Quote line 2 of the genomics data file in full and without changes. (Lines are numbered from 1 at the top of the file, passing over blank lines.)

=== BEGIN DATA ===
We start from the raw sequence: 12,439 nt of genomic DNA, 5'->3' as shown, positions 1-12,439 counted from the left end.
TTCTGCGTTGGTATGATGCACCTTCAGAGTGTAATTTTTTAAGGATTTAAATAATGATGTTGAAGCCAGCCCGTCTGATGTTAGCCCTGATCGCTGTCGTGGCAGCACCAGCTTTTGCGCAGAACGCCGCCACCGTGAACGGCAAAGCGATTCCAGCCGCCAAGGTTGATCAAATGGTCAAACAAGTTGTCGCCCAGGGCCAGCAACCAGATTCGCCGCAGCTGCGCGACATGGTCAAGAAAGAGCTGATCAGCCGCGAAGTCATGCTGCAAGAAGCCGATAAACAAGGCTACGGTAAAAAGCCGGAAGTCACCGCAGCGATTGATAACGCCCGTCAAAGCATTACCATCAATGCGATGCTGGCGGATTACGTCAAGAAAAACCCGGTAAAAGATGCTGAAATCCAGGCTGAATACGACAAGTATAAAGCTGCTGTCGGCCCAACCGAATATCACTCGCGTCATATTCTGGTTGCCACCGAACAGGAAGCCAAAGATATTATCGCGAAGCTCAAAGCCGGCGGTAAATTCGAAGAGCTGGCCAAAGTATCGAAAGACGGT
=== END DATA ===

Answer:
TTCTGCGTTGGTATGATGCACCTTCAGAGTGTAATTTTTTAAGGATTTAAATAATGATGTTGAAGCCAGCCCGTCTGATGTTAGCCCTGATCGCTGTCGTGGCAGCACCAGCTTTTGCGCAGAACGCCGCCACCGTGAACGGCAAAGCGATTCCAGCCGCCAAGGTTGATCAAATGGTCAAACAAGTTGTCGCCCAGGGCCAGCAACCAGATTCGCCGCAGCTGCGCGACATGGTCAAGAAAGAGCTGATCAGCCGCGAAGTCATGCTGCAAGAAGCCGATAAACAAGGCTACGGTAAAAAGCCGGAAGTCACCGCAGCGATTGATAACGCCCGTCAAAGCATTACCATCAATGCGATGCTGGCGGATTACGTCAAGAAAAACCCGGTAAAAGATGCTGAAATCCAGGCTGAATACGACAAGTATAAAGCTGCTGTCGGCCCAACCGAATATCACTCGCGTCATATTCTGGTTGCCACCGAACAGGAAGCCAAAGATATTATCGCGAAGCTCAAAGCCGGCGGTAAATTCGAAGAGCTGGCCAAAGTATCGAAAGACGGT